Jason Wu kicked off the "real" first day of New York Fashion Week Friday afternoon, which, instead of being held at the Lincoln Center circus was shown in an intimate viewing loft on Mercer Street in Soho. The scene was elegant, yet also relaxed, a nod at the designer's latest collection. A busty Adriana Lima opened the show — which the designer described as "unflustered beauty" — in a black fitted blazer, semi-sheer turtleneck, and trousers, serving as a starting point for a series of pieces that channeled a woman's inner-power. The flirty frocks and splashes of colors were replaced with a more serious aesthetic: the color palette was dark and romantic, the evening wear more sexified, the fabrics and textures even more luxurious than past seasons. What's most interesting, however, is the slight criticism Wu has received for his outerwear, which, to me, seemed like the most notable part of the collection. "His coats, in a mix of leather, fur, and shearling, are oversize and luxurious but without very much grace," fashion critic Robin Givhan wrote for The Cut. "Everything was just so very big — and with adornment to boot." Booth Moore, the Los Angeles Times's style critic, agreed with Givhan, writing, "The opening pieces, tailored in wool crepe, or a combination of jacquard, silk and astrakhan fur, were clunky." Yet, the utilitarian parkas or menswear-inspired coats adorned with bits of furs were seemingly what some of the silky slip dresses needed for balance. Plus, if the scene outside the venue was any indication, oversized — and clad in fur — is exactly what women want.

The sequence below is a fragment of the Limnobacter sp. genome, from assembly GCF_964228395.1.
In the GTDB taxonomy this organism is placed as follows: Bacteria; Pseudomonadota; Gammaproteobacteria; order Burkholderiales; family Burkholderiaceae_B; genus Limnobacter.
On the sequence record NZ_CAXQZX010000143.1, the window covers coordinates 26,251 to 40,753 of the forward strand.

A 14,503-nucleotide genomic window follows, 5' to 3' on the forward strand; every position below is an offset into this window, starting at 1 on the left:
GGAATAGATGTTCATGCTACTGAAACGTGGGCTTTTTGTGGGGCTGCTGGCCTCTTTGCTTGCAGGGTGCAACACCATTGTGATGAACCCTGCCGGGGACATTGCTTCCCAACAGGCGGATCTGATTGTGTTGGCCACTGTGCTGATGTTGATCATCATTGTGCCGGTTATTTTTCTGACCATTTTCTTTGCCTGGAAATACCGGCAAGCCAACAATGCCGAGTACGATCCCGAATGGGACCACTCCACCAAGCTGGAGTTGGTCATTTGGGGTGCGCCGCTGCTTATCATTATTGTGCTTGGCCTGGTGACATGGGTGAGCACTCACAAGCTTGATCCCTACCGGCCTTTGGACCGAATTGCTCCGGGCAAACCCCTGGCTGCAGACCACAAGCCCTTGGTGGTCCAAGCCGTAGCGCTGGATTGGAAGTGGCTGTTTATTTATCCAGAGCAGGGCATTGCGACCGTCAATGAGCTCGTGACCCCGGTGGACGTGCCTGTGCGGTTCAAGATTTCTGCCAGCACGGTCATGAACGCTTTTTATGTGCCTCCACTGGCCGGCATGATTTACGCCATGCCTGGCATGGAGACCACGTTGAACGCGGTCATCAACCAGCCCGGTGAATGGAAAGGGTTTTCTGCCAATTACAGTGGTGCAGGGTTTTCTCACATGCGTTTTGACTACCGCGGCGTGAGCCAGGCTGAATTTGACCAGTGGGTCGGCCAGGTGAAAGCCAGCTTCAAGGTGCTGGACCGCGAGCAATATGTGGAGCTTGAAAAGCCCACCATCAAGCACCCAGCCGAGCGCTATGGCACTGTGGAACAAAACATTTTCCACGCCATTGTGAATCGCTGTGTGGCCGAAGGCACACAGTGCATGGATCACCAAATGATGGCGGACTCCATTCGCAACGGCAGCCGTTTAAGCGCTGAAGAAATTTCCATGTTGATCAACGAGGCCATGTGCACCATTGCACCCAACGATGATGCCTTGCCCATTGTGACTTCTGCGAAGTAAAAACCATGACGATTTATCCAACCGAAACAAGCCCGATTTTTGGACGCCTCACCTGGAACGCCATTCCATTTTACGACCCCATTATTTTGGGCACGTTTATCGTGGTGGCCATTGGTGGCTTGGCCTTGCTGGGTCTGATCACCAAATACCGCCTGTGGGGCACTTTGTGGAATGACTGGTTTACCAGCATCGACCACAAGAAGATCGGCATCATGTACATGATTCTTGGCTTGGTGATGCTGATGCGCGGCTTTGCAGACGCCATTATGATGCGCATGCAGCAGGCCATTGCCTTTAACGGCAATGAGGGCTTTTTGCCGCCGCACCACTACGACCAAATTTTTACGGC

Later that afternoon, Rag and Bone showed something equally as aesthetically pleasing, yet incomparably different in both theme and execution. The brand, moreso this season than last, delivered what it has become most widely recognized for: wearability. Marcus Wainwright and David Neville presented a collection that was straight Americana, with mohair coats and thicker leggings, citing the fifties (with bowling shirts) and the eighties, as inspiration behind the collection. It was the subtle, cool touches, like the splashes of red throughout an otherwise monochromatic collection, or the models' names emblazoned across certain pieces — the bomber jacket that read Georgia May, the crew neck sweatshirt embroidered with Joan — that proved Rag and Bone have found their niche in the high-fashion meets accessible realm.
One show gave us something we dreamed of wearing. The other, something we could easily wear right out the door. It's this juxtaposition that allows relatively "new" designers to flourish in an industry that is continuously testing visual boundaries. Wu proved that developing aesthetic comes with risk, albeit, in this instance, a comparatively successful one. While Wainwright and Neville showed that sticking to what you know may also provide reward. Like anything else, there's more than one direction to go this week. That's fashion.